“They’ve been extremely prepared,” Walker told the Sun-Times about her son’s school, Suder Montessori Magnet on the Near West Side. “That being said, we’re still nervous. He has a mask and backup mask. So we’re obviously praying for the best. It’s a better solution than the at-home learning has been.”

Nervous and praying for the best likely describes every parent who brought their child back to school Monday — and every teacher who showed up, too, risking the chance of contracting a potentially deadly virus.

Read the full editorial here.

8:11 a.m. Scientific community must reach out to African Americans to bolster confidence in vaccine

On Friday, I received my first dose of the COVID-19 vaccine. I was honored to be accompanied by Dr. Kizzmekia Corbett, the brilliant African American viral immunologist who is a rock star in the field of immunology science.

From Dr. Corbett’s post at the National Institutes of Allergy and Infectious Diseases, she led the team that performed the scientific miracle of developing and testing the Moderna vaccine in record time. Now she is working to overcome the widespread hesitancy in the Black community about vaccination. Vaccination is imperative to save lives, particularly for African Americans, disproportionately the greatest victims of the virus.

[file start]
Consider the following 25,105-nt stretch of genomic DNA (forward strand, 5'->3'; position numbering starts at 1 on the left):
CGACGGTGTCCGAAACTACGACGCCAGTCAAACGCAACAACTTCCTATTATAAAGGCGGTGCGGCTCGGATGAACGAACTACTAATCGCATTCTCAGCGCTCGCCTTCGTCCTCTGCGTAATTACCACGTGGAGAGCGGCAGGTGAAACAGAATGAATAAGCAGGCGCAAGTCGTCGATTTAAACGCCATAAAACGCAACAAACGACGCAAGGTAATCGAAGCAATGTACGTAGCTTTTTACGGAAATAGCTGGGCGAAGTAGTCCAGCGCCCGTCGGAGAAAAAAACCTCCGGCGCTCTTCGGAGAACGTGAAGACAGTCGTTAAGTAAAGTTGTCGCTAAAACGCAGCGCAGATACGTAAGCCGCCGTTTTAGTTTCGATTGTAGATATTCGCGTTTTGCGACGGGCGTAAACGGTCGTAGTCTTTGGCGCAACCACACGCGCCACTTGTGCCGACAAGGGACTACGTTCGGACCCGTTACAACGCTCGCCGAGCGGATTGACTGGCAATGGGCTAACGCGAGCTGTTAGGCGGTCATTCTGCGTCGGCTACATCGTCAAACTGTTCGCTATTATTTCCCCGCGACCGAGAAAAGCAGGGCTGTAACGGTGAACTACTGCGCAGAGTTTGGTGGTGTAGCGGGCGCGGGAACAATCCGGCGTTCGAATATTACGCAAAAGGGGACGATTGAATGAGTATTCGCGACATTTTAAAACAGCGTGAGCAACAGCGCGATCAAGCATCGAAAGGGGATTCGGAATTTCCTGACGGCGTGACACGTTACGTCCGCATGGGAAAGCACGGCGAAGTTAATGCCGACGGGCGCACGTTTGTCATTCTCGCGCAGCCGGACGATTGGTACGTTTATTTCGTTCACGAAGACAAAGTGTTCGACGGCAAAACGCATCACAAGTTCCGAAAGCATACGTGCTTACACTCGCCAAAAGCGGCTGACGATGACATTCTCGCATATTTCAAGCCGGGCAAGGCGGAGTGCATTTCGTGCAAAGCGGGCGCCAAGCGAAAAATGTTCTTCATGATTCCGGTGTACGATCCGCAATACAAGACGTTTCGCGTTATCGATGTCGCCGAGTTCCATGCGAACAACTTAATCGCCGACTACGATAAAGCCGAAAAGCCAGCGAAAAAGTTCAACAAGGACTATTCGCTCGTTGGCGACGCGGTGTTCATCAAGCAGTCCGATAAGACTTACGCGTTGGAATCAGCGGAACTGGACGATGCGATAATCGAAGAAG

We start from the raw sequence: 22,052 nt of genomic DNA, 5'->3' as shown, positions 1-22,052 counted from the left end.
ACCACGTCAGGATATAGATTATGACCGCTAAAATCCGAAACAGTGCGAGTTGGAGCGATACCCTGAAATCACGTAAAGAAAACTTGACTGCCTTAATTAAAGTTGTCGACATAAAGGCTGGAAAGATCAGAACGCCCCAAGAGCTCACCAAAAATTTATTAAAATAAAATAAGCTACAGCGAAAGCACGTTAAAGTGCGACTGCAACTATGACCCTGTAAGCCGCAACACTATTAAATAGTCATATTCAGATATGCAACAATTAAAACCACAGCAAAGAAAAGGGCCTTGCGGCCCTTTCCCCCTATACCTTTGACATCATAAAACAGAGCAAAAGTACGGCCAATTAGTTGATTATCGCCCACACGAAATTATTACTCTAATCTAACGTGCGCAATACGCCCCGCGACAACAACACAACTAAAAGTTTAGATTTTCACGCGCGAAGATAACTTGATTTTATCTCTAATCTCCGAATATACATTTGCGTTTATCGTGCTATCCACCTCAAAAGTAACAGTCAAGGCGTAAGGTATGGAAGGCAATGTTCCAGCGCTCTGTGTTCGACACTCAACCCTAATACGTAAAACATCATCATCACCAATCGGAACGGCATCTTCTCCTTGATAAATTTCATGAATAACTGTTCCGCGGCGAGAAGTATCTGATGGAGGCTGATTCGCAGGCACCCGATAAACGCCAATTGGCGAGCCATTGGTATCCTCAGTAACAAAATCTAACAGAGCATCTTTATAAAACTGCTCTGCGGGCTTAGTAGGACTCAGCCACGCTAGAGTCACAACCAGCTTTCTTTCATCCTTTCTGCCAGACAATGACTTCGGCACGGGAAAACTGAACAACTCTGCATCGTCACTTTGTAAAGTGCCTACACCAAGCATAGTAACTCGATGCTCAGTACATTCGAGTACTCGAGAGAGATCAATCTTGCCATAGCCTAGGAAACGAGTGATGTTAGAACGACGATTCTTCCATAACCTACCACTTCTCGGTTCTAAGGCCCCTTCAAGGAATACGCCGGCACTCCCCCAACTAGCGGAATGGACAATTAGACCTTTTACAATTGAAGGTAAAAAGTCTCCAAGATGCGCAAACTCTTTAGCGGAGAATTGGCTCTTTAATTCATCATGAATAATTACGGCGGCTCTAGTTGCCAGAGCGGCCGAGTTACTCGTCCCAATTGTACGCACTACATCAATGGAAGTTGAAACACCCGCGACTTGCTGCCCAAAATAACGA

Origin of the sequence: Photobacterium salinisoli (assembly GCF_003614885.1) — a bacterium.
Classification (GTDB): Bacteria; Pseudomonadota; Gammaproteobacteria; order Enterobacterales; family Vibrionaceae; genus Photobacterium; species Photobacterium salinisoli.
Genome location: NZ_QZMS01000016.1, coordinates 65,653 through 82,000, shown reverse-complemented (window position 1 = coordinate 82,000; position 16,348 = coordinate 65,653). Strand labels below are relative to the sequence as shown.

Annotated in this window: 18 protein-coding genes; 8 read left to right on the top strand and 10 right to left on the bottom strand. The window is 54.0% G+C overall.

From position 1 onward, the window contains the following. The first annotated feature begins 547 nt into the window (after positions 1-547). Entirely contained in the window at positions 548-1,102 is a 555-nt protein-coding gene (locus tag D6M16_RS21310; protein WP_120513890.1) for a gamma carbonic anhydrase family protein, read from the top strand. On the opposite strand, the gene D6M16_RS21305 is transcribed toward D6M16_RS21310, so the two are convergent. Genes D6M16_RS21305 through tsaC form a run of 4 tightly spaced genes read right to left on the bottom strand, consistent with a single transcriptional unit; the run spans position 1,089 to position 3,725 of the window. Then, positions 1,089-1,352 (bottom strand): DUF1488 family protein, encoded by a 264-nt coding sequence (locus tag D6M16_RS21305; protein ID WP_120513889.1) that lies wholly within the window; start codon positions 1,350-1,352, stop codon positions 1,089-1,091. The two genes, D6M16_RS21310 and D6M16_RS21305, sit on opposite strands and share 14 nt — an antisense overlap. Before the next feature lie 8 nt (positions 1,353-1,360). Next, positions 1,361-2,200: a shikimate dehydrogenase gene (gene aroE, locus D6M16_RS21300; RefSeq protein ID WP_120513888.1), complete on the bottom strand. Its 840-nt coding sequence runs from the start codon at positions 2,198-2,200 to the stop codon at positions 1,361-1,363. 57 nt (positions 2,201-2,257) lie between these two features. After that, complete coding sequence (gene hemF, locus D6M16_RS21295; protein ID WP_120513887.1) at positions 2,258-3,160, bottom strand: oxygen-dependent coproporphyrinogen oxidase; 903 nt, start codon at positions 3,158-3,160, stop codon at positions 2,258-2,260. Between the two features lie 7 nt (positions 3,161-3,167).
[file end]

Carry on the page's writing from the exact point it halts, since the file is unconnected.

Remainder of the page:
Now the vaccines offer the potential of staunching the march of the pandemic and saving millions of lives. For understandable reasons — remember the infamous Tuskegee experiments? — African Americans harbor suspicions about scientists and vaccines.

Corbett’s role in leading the development of the Moderna vaccine in itself should calm some of the fears. Both of the vaccines currently approved for emergency use — the Pfizer and Moderna vaccines — have proven to be greater than 94% effective at preventing COVID-19 and even more effective at preventing severe cases. That reality enables scientists like Corbett to have confidence in treating African Americans with the vaccine.

Racial violence plagues this country to this day. For the country to reach herd immunity, more than three in every four persons must be vaccinated. If African Americans or Latinos decline to be vaccinated, all will remain at risk. The past cannot be erased. But the present offers hope with Dr. Corbett’s leadership providing reassurance.

Read the Rev. Jesse Jackson’s full column here.